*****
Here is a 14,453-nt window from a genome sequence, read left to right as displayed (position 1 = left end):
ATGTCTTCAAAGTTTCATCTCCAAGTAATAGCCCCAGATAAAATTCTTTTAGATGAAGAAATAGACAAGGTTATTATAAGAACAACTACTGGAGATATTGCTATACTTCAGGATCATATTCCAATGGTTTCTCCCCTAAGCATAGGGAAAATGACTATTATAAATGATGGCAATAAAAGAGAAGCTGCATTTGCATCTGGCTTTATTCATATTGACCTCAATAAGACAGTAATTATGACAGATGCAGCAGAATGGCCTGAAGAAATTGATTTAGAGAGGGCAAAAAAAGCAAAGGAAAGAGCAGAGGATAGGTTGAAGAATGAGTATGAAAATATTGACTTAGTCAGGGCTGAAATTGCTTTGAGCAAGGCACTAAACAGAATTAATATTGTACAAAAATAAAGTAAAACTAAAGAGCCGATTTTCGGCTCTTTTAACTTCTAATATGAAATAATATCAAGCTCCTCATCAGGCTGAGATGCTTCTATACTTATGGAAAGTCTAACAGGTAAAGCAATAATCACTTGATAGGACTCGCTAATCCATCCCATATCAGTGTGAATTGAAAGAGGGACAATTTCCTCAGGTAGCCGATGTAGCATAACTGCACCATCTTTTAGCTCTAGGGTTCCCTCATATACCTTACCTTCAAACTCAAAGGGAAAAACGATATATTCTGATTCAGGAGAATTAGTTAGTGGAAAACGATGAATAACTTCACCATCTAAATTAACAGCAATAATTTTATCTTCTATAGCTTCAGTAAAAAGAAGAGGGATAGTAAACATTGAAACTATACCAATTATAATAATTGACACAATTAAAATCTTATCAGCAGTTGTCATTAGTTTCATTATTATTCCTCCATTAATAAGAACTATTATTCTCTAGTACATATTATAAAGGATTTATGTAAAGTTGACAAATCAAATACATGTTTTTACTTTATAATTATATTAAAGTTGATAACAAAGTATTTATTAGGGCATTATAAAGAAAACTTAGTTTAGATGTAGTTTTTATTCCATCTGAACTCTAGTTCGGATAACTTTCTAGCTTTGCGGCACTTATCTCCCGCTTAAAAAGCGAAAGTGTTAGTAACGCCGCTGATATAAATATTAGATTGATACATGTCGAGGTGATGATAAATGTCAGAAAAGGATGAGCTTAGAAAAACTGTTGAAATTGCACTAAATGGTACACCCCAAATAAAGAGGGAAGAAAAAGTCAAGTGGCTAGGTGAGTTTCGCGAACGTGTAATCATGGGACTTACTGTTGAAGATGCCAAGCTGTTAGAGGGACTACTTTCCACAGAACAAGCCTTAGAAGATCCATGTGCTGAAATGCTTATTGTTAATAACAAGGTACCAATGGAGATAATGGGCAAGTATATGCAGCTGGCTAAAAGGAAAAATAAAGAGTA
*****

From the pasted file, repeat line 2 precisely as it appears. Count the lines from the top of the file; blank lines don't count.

ATGTCTTCAAAGTTTCATCTCCAAGTAATAGCCCCAGATAAAATTCTTTTAGATGAAGAAATAGACAAGGTTATTATAAGAACAACTACTGGAGATATTGCTATACTTCAGGATCATATTCCAATGGTTTCTCCCCTAAGCATAGGGAAAATGACTATTATAAATGATGGCAATAAAAGAGAAGCTGCATTTGCATCTGGCTTTATTCATATTGACCTCAATAAGACAGTAATTATGACAGATGCAGCAGAATGGCCTGAAGAAATTGATTTAGAGAGGGCAAAAAAAGCAAAGGAAAGAGCAGAGGATAGGTTGAAGAATGAGTATGAAAATATTGACTTAGTCAGGGCTGAAATTGCTTTGAGCAAGGCACTAAACAGAATTAATATTGTACAAAAATAAAGTAAAACTAAAGAGCCGATTTTCGGCTCTTTTAACTTCTAATATGAAATAATATCAAGCTCCTCATCAGGCTGAGATGCTTCTATACTTATGGAAAGTCTAACAGGTAAAGCAATAATCACTTGATAGGACTCGCTAATCCATCCCATATCAGTGTGAATTGAAAGAGGGACAATTTCCTCAGGTAGCCGATGTAGCATAACTGCACCATCTTTTAGCTCTAGGGTTCCCTCATATACCTTACCTTCAAACTCAAAGGGAAAAACGATATATTCTGATTCAGGAGAATTAGTTAGTGGAAAACGATGAATAACTTCACCATCTAAATTAACAGCAATAATTTTATCTTCTATAGCTTCAGTAAAAAGAAGAGGGATAGTAAACATTGAAACTATACCAATTATAATAATTGACACAATTAAAATCTTATCAGCAGTTGTCATTAGTTTCATTATTATTCCTCCATTAATAAGAACTATTATTCTCTAGTACATATTATAAAGGATTTATGTAAAGTTGACAAATCAAATACATGTTTTTACTTTATAATTATATTAAAGTTGATAACAAAGTATTTATTAGGGCATTATAAAGAAAACTTAGTTTAGATGTAGTTTTTATTCCATCTGAACTCTAGTTCGGATAACTTTCTAGCTTTGCGGCACTTATCTCCCGCTTAAAAAGCGAAAGTGTTAGTAACGCCGCTGATATAAATATTAGATTGATACATGTCGAGGTGATGATAAATGTCAGAAAAGGATGAGCTTAGAAAAACTGTTGAAATTGCACTAAATGGTACACCCCAAATAAAGAGGGAAGAAAAAGTCAAGTGGCTAGGTGAGTTTCGCGAACGTGTAATCATGGGACTTACTGTTGAAGATGCCAAGCTGTTAGAGGGACTACTTTCCACAGAACAAGCCTTAGAAGATCCATGTGCTGAAATGCTTATTGTTAATAACAAGGTACCAATGGAGATAATGGGCAAGTATATGCAGCTGGCTAAAAGGAAAAATAAAGAGTA